Tuesday, June 30, 2015

'Toon Tuesdays - now on VIDEO!

Yeah, this is the kind of *cough* WORK *cough* that gets filmed at our mom's studio.
(Does she, like, do "real" work, ever? We just wanna know....)


Toon Tuesdays feature animal (and sometimes human) humor created by the peeps over at Shoebox Greetings (a tiny little division of Hallmark) - where our mom works, too!

Monday, June 29, 2015

In Celebration of PINK

Allie: Who knew there was actually a day set aside to celebrate my favorite color?

And what better way to celebrate with my newest collection of fab Pink Toys?

Oooooh, you lovelies, we'll have so much fun together....


Don't you worry, my pretties. No Brat slobber will touch your felt hide.

My word on that.


Sunday, June 28, 2015

Relentlessly Inqiusitive: A Tribute

This is the kind of post that is very difficult to write. After all, where do you begin when you wish to honor a person so influential in your life?

I lost my dad last Friday. For the past five years or so, he'd been suffering from Parkinson's disease. It stole him from us at 9:30 PM, June 19th.

I was there. I fed him his last meal. I held him when he struggled to breathe and was there when he breathed his last. I'm so very thankful for those last 5 hours we spent together.

I wish you could have known my dad. He was fun, he was goofy, he was intelligent. He was relentlessly inquisitive.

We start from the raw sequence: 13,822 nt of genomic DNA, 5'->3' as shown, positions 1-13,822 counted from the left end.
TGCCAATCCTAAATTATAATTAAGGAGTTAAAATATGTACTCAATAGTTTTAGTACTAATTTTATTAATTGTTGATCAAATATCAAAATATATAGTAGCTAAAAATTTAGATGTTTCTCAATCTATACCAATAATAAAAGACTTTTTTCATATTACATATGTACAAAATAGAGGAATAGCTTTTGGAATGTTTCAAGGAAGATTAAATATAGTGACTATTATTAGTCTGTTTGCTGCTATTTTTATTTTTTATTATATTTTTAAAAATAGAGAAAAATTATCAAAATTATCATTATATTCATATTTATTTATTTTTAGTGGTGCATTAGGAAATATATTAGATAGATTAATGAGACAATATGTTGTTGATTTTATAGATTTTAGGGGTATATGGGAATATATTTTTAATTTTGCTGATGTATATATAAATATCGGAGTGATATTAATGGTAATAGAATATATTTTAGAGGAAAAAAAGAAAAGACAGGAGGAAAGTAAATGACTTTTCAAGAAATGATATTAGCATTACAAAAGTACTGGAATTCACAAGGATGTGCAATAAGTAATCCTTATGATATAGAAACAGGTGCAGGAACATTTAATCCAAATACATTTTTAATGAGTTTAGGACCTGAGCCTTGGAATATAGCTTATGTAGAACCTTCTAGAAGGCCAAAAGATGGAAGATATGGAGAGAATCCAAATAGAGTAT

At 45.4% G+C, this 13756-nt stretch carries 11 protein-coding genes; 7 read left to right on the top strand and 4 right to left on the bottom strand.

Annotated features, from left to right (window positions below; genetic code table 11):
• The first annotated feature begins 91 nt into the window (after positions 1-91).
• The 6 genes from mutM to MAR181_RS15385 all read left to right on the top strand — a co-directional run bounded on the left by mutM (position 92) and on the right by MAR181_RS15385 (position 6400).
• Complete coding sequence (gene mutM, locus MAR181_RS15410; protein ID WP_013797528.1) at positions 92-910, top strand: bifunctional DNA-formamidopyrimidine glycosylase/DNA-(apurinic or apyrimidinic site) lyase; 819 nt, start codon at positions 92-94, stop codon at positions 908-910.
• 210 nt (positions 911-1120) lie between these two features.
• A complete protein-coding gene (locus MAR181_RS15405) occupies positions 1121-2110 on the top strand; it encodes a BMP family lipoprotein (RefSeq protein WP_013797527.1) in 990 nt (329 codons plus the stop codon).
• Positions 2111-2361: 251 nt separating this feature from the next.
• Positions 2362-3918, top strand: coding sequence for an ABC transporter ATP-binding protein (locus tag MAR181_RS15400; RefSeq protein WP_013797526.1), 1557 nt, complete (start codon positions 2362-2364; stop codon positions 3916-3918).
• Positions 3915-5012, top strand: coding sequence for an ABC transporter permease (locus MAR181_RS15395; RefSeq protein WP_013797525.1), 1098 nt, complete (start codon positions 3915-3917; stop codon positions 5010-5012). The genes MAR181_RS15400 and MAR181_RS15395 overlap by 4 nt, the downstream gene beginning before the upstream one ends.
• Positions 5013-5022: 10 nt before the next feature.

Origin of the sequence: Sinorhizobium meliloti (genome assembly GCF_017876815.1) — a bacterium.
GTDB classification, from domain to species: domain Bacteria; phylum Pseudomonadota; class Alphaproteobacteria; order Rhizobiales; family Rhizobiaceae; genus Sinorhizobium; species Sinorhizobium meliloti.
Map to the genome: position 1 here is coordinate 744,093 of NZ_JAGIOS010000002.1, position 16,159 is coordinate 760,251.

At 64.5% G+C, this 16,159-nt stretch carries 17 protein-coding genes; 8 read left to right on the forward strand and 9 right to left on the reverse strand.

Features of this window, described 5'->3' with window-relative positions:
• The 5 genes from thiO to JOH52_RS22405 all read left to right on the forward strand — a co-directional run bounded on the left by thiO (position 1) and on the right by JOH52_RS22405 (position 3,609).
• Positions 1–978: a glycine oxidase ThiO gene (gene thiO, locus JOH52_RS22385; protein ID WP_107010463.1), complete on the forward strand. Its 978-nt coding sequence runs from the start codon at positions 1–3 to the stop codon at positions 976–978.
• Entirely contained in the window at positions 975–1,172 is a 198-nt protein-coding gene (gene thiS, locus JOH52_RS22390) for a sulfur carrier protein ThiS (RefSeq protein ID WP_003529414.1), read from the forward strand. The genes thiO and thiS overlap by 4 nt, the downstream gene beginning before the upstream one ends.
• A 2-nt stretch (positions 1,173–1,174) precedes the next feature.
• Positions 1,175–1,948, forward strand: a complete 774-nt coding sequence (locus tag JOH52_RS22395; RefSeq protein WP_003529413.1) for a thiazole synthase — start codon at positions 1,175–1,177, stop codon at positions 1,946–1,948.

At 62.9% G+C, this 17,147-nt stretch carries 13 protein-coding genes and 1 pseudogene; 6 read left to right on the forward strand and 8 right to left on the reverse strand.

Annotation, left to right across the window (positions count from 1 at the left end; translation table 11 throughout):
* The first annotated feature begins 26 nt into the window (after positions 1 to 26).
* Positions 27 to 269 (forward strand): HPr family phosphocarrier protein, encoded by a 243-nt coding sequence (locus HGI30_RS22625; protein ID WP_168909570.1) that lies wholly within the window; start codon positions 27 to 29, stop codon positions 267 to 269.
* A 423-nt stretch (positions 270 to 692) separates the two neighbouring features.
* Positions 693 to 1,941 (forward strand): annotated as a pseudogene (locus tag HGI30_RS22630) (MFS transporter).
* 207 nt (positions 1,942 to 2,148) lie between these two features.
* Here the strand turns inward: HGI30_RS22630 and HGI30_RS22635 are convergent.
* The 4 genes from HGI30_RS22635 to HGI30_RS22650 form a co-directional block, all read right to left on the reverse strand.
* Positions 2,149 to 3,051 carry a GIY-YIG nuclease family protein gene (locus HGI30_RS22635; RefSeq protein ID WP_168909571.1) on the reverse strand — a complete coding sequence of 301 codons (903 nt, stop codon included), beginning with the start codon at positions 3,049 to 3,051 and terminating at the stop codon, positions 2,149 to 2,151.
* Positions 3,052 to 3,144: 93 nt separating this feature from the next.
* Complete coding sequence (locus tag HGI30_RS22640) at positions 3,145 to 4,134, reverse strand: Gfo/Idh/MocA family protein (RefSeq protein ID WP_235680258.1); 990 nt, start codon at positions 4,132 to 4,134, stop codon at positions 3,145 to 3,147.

And if I ever wanted to understand how something worked, he’d patiently go through the theory – and often show, hands-on, how things worked in practice.

One of my favorite preteen memories was how he would make a game of grocery shopping. "Keep a running total of what our bill will be," he'd say. "And don't forget to add tax!" Not so easy in Texas: only non-foodstuffs like toothpaste were taxed.

Oh and the rules of the game prohibited you from writing anything down. Can you imagine the charisma it took to make something like that fun?

Then there was the time we 'bonded over bondo' - and a whole lot of rust that came along with my very first car. And yes, as a matter of fact, I do know what a butterfly valve on a single chamber carburetor looks like, thank you very much.

My dad was one of the very first aerospace engineers. Ever. Aerospace engineering wasn’t a curriculum or degree path back then. At that time, it was in its infancy, still being invented. And he was one of the ones who helped define what that would be, along with the others of that era who paved the way.

The Army Ballistic Missile Agency at Redstone Arsenal, Hunstville, Alabama
He was part of the team that moved from Missile Command in Huntsville, Alabama in 1961 to open the Manned Spacecraft Center in Houston. He was responsible for flight safety during NASA’s Project Mercury and the Gemini and Apollo Programs.

The astronauts and media darlings such as German scientist Werner Von Braun might have been the face of space exploration, but quiet men like my dad who worked tirelessly in the background and ensured that it actually happened - they were its soul.